By Amber Deyo
In 2015, Lineage Logistics acquired Columbia Colstor and with it, the location on Lee Road in Othello. Houston Johnson, of Lineage Logistics, said they were given the directive from the corporate office that the employees must have a commercial driver’s license (CDL), even those just transporting across the street. He said they started outreach to see how to get that done and came in contact with Beth Laszlo, M.Ed., Center for Business and Industry Services (CBIS) coordinator with Big Ben Community College (BBCC).
Laszlo and Johnson reached out to the head of BBCC’s CDL department head Guillermo Garza and he is credited by all parties as being the creative driving
force to make the training work. Lineage had 12 employees they wanted to have the licensing, which has a state requirement of 160 hours training.
“You can’t do it the traditional way, you have to think out of the box,” Garza said. “We try to make it so we’re versatile for any company.”
Johnson said they looked at the resources they had as a company and BBCC tailored the program to their company. The employees continued to work, sometimes with an altered schedule, and attended classes in the evenings and on weekends. At Big Bend, they have an obstacle course used on weekends for training, but they also set up a mini course at Lineage to use during the week.
They started training last fall, three employees at a time. Laszlo said, so far, all the employee shave passed. Between Garza and instructor Oscar Casados, they have 50 years of experience with a CDL. Casados said their experience gives the students real professional training nothing like the way he and Garza learned.
“Garza’s commitment is what made it happen. Laszlo said. “And funding through a JSP grant paid for 100 percent of the training costs.”
The state offers a Job Skills Program (JSP) grant in which an employer gets 100 percent of training costs covered, while matching that paying wages and benefits to participants.
“Laszlo really helped us along the process,” Johnson said in reference to putting together what they needed for the grant.
Johnson said he has noticed the employees who have had the training are more confident and have a better understanding of safety aspects and the accreditation adds to Lineage’s positive safety record.
“The guys’ standards are higher now,” Johnson said. “They have skin in the game because they have a CDL and that’s exciting to me.”
Johnson said having professional drivers is a great asset to the company. Lineage is always looking at ways to better serve their customers and now, if they were approached by another company in the area to use their cold storage facilities, they’d be in a position to transport.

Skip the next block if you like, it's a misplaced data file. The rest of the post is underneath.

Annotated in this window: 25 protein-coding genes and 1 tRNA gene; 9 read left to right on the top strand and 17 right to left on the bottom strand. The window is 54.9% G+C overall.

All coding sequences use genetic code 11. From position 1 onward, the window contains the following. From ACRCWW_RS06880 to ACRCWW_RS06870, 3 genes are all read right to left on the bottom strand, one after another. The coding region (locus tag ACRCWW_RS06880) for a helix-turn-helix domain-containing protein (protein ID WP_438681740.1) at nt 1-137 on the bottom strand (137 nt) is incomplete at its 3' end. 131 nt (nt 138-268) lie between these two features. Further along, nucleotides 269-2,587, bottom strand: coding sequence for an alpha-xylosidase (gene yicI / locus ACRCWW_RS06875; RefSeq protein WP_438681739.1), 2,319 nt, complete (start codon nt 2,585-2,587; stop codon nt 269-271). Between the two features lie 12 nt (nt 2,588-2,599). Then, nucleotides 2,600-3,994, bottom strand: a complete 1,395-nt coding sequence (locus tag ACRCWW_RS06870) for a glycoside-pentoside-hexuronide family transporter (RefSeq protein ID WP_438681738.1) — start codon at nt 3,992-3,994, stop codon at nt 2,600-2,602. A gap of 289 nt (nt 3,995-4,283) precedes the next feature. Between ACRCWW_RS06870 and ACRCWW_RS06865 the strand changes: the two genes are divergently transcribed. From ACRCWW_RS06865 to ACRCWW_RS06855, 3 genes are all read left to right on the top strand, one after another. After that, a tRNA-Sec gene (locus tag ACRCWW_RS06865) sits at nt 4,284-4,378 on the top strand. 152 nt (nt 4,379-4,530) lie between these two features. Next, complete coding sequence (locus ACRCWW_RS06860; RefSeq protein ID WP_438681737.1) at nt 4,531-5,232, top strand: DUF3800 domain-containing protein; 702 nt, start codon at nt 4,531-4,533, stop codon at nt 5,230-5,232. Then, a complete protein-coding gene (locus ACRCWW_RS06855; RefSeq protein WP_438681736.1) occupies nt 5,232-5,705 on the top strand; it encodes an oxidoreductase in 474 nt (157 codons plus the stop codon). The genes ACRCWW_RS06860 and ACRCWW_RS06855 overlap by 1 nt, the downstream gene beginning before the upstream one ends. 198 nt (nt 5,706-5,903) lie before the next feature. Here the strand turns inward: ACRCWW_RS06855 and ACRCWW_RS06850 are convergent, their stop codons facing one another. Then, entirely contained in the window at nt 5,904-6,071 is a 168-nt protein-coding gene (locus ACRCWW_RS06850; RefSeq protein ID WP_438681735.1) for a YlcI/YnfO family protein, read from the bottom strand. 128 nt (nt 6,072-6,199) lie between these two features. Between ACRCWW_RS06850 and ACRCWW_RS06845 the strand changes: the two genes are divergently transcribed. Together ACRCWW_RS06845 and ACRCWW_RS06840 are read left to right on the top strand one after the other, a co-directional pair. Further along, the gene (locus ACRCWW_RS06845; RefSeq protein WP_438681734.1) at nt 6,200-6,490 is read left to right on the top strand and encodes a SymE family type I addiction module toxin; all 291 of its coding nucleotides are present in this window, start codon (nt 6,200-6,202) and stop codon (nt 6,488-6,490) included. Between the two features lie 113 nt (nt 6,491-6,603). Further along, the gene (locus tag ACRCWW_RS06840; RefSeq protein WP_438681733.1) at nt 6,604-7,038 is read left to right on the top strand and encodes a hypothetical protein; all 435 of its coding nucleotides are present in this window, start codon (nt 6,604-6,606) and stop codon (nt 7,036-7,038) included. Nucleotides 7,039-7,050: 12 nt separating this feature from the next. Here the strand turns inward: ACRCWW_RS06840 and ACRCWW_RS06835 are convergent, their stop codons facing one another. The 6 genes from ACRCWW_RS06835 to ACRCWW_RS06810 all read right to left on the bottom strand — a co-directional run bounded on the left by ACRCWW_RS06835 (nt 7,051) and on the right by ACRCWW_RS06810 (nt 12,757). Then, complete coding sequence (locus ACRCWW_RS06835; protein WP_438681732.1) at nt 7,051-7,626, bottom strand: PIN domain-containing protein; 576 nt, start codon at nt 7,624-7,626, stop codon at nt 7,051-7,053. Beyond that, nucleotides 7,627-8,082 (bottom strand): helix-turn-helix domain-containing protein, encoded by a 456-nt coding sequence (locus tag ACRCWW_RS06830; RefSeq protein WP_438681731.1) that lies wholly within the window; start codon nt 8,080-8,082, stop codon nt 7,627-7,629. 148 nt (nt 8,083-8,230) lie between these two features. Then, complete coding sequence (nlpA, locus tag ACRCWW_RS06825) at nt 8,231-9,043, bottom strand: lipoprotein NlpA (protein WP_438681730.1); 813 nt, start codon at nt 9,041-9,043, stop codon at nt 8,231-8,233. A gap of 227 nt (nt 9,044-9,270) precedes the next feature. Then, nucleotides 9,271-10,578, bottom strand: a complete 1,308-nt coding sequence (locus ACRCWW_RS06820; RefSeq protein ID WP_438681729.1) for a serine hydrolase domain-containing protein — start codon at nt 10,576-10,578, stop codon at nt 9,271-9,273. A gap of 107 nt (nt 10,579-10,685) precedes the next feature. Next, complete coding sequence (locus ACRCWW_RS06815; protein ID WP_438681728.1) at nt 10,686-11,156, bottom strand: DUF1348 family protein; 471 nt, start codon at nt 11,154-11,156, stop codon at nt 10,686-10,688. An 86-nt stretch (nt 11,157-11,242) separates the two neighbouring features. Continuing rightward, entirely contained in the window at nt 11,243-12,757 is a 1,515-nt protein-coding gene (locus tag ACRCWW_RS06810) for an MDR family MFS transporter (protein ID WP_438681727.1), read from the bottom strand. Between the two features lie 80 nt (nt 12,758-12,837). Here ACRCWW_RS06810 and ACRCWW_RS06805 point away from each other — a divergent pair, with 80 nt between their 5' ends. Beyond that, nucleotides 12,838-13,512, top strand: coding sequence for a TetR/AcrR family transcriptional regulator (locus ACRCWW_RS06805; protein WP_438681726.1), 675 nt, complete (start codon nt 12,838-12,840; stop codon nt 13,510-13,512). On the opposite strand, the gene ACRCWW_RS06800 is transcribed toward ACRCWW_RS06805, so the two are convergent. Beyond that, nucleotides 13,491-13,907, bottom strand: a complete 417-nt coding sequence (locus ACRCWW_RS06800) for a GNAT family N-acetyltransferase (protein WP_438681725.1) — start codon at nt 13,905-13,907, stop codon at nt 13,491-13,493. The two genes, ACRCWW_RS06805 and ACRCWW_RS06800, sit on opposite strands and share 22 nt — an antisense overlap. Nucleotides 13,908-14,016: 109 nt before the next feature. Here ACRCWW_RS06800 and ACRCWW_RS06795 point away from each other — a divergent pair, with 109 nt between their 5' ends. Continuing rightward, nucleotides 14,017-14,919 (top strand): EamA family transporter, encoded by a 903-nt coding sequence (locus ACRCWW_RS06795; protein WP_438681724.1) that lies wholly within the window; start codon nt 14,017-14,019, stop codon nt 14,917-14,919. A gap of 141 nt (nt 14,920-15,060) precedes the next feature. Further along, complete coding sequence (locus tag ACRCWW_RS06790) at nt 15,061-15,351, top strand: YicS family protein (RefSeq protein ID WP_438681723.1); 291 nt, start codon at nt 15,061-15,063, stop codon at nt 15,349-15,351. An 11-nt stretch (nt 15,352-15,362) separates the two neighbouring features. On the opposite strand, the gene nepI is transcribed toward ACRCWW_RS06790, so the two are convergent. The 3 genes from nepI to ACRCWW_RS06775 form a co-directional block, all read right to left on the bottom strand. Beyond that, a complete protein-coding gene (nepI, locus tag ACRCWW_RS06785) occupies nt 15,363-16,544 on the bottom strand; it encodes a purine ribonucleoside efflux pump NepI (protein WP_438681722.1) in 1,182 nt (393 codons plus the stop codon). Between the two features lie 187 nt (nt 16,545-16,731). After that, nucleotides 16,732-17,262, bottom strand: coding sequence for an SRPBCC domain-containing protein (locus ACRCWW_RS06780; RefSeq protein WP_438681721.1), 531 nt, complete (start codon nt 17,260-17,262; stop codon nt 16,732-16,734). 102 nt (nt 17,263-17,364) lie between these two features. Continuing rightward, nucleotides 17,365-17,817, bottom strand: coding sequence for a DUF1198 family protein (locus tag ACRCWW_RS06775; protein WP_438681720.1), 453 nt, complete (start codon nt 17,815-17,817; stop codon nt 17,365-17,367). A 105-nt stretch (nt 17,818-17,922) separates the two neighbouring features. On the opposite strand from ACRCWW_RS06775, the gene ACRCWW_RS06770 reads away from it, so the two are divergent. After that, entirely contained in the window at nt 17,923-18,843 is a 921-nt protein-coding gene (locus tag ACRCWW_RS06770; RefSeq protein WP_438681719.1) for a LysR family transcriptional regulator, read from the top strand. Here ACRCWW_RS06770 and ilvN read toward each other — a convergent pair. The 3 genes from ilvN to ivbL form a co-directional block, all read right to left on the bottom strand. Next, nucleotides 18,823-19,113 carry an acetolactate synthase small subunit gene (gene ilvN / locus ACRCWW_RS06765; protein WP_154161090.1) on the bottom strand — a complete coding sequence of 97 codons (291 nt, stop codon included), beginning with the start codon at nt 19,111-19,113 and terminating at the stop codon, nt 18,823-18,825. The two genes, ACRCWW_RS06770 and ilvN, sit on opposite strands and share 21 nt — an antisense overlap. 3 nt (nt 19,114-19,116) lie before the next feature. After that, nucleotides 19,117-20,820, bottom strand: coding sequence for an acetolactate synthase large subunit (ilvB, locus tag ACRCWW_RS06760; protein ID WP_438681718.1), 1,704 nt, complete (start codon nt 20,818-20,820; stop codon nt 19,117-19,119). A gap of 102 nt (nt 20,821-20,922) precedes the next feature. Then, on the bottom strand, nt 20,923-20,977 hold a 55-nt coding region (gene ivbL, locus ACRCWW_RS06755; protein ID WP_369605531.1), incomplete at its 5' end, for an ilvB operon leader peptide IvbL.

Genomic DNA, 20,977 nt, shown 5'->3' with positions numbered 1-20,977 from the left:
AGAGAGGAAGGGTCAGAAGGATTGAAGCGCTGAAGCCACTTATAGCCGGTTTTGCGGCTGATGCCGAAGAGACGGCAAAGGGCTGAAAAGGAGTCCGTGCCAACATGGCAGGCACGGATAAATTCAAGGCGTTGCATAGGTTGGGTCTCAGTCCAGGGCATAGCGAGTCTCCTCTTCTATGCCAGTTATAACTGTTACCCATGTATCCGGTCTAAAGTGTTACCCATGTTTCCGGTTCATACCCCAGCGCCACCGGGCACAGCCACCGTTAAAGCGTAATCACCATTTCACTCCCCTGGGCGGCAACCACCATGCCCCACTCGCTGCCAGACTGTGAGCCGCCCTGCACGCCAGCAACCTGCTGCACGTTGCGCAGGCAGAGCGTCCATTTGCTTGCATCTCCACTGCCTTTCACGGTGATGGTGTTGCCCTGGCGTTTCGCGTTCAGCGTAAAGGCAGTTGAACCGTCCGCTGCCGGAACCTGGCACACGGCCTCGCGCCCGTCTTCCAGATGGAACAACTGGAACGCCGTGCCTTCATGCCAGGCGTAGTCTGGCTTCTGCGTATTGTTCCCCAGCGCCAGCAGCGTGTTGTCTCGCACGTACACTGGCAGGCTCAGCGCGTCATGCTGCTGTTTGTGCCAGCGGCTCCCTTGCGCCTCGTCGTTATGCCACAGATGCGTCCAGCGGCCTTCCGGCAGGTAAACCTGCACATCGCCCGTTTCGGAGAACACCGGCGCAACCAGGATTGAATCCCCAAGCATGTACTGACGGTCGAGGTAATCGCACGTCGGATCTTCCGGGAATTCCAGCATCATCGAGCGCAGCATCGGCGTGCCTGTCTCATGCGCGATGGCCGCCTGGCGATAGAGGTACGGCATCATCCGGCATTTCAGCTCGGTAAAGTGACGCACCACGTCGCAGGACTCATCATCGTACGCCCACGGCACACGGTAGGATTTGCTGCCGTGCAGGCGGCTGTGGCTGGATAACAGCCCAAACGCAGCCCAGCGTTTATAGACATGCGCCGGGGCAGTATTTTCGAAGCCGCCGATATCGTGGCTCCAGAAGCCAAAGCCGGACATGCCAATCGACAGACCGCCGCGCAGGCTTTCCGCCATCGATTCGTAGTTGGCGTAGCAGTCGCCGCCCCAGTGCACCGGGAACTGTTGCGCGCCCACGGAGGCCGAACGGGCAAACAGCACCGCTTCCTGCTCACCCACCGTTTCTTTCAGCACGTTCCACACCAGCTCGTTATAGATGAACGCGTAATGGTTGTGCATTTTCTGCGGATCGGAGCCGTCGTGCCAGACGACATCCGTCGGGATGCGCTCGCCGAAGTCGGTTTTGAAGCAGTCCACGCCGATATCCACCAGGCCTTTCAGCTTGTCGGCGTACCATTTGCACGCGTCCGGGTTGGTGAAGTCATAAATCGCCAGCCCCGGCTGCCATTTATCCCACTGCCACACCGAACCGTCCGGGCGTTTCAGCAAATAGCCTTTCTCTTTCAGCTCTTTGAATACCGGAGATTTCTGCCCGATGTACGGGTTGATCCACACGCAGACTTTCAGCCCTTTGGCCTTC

“Before, we could only get across the street, now there’s a potential to get anywhere within reason, “Johnson said.
For 2015-2016, it is projected that JSP grants will impact about 1,500 employees in the area, with grant funds nearing $575,000 and a projected match of more than $900,000, Laszlo said. Training offered has included basic Microsoft Office, business communications, human resources training, leadership skills supervisor training and conflict management.
There are two other programs available in the area. One is a customized training program, also a grant through the state, that has 50 percent of the training costs being paid through reduced B&O taxes over 18 months, which helps increase a business’ cash flow during that time period. This year, they have done welding, intermediate and advanced training in Microsoft Excel and Microsoft Access training through that program.
Finally, Workforce Ed is a private pay program directly through CBIS if they don’t qualify for a grant program. This year, they have done first aid training, Microsoft Outlook training and business writing. Laszlo said with or without a grant, employers can get training for less as they are not paying the high travel expenses when training is provided in BBCC facilities or on-site.
“This is just what we have already done in the area…the possibilities are endless and are specific to the industry and their needs,” Laszlo said. ”Any type of industry has the opportunity to access this funding, but it is required to be partnership with Big Bend to complete an application and access the funds.”
CBIS starts the process by reviewing the needs of the organization and follows up through the process and continually monitors and coordinates throughout until the training plan is complete, Laszlo said.
“If another company wants to do this, that’s why we’re here,” she said. “It’s a great program, the company wins, Big Bend wins and the employees win.”